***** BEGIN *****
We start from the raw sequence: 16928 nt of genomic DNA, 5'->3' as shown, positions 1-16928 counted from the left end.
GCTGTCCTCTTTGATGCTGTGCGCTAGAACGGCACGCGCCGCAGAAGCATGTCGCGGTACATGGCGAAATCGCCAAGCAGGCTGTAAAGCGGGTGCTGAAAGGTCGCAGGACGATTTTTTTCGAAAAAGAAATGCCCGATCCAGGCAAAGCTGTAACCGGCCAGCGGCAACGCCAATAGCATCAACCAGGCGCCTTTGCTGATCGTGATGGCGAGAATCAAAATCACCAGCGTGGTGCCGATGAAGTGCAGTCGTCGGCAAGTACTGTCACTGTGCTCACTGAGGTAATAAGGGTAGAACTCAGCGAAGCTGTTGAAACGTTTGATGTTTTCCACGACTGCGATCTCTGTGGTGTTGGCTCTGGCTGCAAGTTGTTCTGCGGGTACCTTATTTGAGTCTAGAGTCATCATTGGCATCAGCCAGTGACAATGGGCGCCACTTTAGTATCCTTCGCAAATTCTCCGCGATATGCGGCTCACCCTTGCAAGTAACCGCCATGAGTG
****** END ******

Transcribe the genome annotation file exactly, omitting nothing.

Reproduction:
We start from the raw sequence: 16928 nt of genomic DNA, 5'->3' as shown, positions 1-16928 counted from the left end.
GCTGTCCTCTTTGATGCTGTGCGCTAGAACGGCACGCGCCGCAGAAGCATGTCGCGGTACATGGCGAAATCGCCAAGCAGGCTGTAAAGCGGGTGCTGAAAGGTCGCAGGACGATTTTTTTCGAAAAAGAAATGCCCGATCCAGGCAAAGCTGTAACCGGCCAGCGGCAACGCCAATAGCATCAACCAGGCGCCTTTGCTGATCGTGATGGCGAGAATCAAAATCACCAGCGTGGTGCCGATGAAGTGCAGTCGTCGGCAAGTACTGTCACTGTGCTCACTGAGGTAATAAGGGTAGAACTCAGCGAAGCTGTTGAAACGTTTGATGTTTTCCACGACTGCGATCTCTGTGGTGTTGGCTCTGGCTGCAAGTTGTTCTGCGGGTACCTTATTTGAGTCTAGAGTCATCATTGGCATCAGCCAGTGACAATGGGCGCCACTTTAGTATCCTTCGCAAATTCTCCGCGATATGCGGCTCACCCTTGCAAGTAACCGCCATGAGTG